Migraine is Associated With Altered Processing of Sensory Stimuli
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Migraine is associated with derangements in perception of multiple sensory modalities including vision, hearing, smell, and somatosensation. Compared to people without migraine, migraineurs have lower discomfort thresholds in response to special sensory stimuli as well as to mechanical and thermal noxious stimuli. Likewise, the environmental triggers of migraine attacks, such as odors and flashing lights, highlight basal abnormalities in sensory processing and integration. These alterations in sensory processing and perception in migraineurs have been investigated via physiological studies and functional brain imaging studies. Investigations have demonstrated that migraineurs during and between migraine attacks have atypical stimulus-induced activations of brainstem, subcortical, and cortical regions that participate in sensory processing. A lack of normal habituation to repetitive stimuli during the interictal state and a tendency towards development of sensitization likely contribute to migraine-related alterations in sensory processing.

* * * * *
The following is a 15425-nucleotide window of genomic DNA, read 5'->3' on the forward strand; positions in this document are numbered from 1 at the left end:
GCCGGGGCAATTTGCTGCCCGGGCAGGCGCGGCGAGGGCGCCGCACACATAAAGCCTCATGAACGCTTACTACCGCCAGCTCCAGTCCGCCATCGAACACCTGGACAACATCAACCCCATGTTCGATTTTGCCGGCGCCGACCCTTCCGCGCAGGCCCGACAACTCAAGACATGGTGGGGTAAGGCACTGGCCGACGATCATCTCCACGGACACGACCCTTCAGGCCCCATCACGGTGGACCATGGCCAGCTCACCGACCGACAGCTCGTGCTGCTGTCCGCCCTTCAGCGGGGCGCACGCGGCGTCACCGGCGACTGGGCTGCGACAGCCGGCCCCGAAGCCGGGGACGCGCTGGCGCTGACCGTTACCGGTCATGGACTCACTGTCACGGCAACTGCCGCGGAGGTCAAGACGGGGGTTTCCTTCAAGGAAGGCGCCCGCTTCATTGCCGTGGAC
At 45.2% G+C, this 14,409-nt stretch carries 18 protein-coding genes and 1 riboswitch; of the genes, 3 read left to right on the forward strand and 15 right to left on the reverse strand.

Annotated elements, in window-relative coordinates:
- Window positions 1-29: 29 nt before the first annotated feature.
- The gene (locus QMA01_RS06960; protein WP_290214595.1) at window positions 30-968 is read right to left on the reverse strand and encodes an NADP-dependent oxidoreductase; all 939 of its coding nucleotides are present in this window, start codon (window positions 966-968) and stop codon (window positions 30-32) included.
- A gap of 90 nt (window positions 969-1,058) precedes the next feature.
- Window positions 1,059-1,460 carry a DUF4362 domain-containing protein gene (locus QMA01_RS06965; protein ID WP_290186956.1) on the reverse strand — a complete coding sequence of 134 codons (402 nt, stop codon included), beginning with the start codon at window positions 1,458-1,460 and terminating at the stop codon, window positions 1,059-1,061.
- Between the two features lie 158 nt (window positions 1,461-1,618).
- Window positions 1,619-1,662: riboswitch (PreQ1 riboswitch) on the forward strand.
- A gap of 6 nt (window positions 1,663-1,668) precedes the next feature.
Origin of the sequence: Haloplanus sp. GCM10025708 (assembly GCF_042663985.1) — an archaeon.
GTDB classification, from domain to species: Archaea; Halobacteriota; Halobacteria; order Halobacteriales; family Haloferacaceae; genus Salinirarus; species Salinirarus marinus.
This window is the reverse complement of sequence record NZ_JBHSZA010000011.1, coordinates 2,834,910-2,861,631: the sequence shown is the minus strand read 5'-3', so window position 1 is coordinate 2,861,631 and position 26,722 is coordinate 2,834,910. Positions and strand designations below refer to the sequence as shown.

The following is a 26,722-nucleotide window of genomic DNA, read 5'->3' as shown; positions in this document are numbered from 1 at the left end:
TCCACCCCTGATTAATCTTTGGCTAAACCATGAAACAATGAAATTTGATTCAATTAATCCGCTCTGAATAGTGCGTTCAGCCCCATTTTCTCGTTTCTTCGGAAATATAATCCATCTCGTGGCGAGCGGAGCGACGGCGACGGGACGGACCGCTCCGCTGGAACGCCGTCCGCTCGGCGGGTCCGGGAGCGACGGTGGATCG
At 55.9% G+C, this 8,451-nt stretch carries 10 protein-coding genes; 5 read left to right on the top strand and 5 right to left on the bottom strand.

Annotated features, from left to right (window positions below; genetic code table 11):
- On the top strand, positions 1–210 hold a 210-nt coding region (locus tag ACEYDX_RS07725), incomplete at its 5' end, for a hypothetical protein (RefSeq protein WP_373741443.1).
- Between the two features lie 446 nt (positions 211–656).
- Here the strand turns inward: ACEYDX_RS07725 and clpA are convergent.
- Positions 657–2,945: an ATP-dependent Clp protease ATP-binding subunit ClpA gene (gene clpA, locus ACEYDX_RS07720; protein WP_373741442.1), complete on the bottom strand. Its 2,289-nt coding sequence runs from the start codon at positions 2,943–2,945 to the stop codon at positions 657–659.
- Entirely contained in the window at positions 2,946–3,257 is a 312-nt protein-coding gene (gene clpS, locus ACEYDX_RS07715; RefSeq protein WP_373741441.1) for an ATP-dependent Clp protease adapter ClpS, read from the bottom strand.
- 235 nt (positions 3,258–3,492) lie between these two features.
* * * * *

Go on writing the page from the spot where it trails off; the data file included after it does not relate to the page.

KeywordsMigraine Sensory processing Migraine triggers Electrophysiology Functional neuroimaging
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Conflict of Interest
Dr. Andrea M. Harriott declares no potential conflicts of interest.
Dr. Todd J. Schwedt reports grants from NIH K23NS070891, during the conduct of the study; personal fees from Allergan, personal fees from Zogenix, personal fees from Supernus, personal fees from Pfizer, grants from Merck.
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This article does not contain any studies with human or animal subjects performed by any of the authors.
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